Months to clear slips after big shake

Wellington Shaken and Stranded
Wellington Shaken and Stranded

A big quake could leave Wellington reliant on barges and helicopters for survival, new disaster predictions show.

Massive landslides would cut off Porirua, the Hutt Valley and Wellington from the rest of New Zealand and from one another, with inbound roads taking up to four months to clear.

All three areas would rely on barges and helicopters to ferry in food, clean water and vital medical supplies.

Wellington After The Big One
Wellington After The Big One

The would be no power, water or gas for at least three weeks, and for more than two months in some Wellington suburbs.

Wellington city would be cut off for the longest, with no power for at least two months and no gas for three.

It would take at least 55 days to open State Highway 2 between the Hutt Valley and Wellington, and three weeks to connect the capital and Porirua.

The grim predictions are contained in a report by the Wellington Lifelines Group, which includes 20 of the region's major infrastructure companies and civil defence authorities.

It is based on a "worst-case scenario" of a 7.5 or higher magnitude quake, which has a less than 10 per cent chance of striking within the next century.

The report also reveals just how vulnerable the region's basic services would be in a big quake.

Its hills funnel vital roads, powerlines and water mains into bottlenecks, often crossing Wellington's major fault line, meaning it would take considerably longer to restore services in Wellington than it did in Christchurch after the February earthquake last year.

It would also be harder to keep the city supplied, with the report noting Wellington's supermarkets have no major backup storage in the region.

Regional Emergency Management Group co-ordinator Bruce Pepperell said road access would be the biggest priority. "Parts of the region will be completely cut off from others."

The stretch of State Highway 1 sandwiched between the coast and cliffs along Centennial Highway would probably be the most difficult to clear.

"If it is necessary to blow the top of the hill into the ocean [to open a road], that is what will happen."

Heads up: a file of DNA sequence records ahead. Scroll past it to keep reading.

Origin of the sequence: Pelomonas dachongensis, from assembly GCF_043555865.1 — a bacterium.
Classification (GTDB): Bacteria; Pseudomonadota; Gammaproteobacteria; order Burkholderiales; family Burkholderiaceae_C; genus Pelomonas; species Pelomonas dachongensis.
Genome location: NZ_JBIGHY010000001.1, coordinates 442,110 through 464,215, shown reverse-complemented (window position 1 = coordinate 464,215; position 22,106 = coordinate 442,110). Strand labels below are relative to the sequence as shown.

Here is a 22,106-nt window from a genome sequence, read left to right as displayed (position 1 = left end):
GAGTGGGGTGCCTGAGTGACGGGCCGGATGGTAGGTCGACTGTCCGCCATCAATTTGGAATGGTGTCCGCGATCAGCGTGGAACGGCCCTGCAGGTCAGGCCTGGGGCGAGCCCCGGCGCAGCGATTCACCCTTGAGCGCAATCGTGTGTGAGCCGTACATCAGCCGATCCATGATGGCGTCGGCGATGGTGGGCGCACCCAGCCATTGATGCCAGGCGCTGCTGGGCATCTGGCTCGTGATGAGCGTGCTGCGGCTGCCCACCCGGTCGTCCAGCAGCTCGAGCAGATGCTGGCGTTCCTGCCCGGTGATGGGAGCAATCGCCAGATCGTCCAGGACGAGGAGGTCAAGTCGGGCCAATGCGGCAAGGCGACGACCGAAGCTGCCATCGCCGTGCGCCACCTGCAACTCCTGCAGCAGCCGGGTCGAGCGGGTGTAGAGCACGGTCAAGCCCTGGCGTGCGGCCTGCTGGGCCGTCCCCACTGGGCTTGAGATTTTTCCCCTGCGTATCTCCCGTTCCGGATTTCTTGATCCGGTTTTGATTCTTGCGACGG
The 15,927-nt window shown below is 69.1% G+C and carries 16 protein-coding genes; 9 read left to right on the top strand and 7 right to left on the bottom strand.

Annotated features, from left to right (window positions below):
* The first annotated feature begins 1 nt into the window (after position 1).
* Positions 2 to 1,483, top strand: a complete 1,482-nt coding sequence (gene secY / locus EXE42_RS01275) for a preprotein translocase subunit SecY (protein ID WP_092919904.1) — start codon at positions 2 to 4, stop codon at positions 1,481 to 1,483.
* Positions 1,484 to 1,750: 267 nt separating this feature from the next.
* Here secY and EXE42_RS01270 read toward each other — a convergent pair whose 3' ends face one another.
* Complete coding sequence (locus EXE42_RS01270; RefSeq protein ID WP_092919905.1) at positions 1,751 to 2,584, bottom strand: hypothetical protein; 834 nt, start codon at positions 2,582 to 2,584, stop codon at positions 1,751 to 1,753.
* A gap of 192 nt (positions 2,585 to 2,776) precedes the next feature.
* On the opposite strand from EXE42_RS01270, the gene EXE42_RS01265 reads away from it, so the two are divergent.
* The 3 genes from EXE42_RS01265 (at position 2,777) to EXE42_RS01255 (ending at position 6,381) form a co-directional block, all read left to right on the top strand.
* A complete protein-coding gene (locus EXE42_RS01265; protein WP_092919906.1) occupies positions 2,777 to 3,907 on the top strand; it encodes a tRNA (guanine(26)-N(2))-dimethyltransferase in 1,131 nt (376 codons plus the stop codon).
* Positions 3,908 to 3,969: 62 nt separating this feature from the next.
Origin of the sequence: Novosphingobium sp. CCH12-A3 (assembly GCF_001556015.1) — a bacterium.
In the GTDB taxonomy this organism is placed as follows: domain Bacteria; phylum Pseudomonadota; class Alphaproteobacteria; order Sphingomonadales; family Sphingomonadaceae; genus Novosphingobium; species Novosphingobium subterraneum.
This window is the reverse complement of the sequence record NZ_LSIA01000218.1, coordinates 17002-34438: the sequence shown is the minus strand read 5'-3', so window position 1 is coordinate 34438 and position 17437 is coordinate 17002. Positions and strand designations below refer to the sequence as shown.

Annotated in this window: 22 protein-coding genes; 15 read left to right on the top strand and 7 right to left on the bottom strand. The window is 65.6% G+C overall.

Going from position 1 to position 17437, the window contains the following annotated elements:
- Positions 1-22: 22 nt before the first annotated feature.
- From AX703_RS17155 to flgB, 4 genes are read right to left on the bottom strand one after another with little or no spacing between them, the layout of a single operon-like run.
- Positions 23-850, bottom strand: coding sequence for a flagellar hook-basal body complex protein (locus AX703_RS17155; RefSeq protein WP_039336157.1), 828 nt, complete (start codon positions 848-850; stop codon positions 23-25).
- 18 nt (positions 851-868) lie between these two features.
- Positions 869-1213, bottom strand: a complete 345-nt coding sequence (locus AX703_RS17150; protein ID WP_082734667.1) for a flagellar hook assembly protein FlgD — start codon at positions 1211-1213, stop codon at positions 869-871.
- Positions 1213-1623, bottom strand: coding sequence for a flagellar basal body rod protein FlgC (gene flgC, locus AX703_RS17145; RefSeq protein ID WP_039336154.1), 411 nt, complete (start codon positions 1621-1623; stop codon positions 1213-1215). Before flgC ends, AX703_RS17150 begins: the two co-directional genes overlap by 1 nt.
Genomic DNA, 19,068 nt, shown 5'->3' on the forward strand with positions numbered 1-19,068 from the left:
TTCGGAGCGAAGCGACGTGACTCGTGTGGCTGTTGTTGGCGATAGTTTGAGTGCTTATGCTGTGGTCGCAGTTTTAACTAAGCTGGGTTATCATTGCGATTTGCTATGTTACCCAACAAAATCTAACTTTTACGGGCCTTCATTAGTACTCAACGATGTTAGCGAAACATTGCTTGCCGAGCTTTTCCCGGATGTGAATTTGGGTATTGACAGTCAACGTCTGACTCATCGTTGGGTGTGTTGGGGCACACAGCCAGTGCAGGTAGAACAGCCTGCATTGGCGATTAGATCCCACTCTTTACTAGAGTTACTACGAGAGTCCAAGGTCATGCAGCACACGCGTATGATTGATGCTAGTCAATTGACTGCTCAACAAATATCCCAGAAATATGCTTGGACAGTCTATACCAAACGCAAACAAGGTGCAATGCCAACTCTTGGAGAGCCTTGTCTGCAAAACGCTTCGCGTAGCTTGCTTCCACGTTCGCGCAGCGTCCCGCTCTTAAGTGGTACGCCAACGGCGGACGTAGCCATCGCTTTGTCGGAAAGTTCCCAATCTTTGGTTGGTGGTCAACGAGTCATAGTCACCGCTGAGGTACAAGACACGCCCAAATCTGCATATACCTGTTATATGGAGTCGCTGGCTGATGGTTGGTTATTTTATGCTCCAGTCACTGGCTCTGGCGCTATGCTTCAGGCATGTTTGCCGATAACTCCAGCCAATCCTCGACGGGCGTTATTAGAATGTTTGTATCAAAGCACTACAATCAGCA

Greater Wellington regional council chairwoman Fran Wilde, who also chairs the lifelines group, said the report was part of a wider resilience review by infrastructure firms after the Canterbury quakes.

However, many improvements would take years, and the public would need to decide on the tradeoffs between cost and quake resilience, she said. "Unless you have a limitless budget, there is no quick fix."

Wellington Electricity Lines has already said it will need to charge more for electricity to strengthen its infrastructure.

The lines company has 300 substations in potentially quake-prone buildings, and the mostly underground power network is vulnerable to quake damage.

Chief executive Greg Skelton said the company would seek "customer feedback" on a price hike, which would require Commerce Commission approval.

The regional council is also considering new emergency water reservoirs, and briefly entertained building a desalination plant on the south coast.

Both Mr Pepperell and Ms Wilde stressed the latest predictions were for the worst possible event, and a smaller less-damaging quake was far more likely.

"It is not a cause for everyone to go pick up their bags and leave," Ms Wilde said.

The report says that, whatever strengthening is built into services, it is equally important that people prepare personally for a big disaster.

Contact Ben Heather
Social Issues reporter
Twitter: @BHeatherJourno

The Dominion Post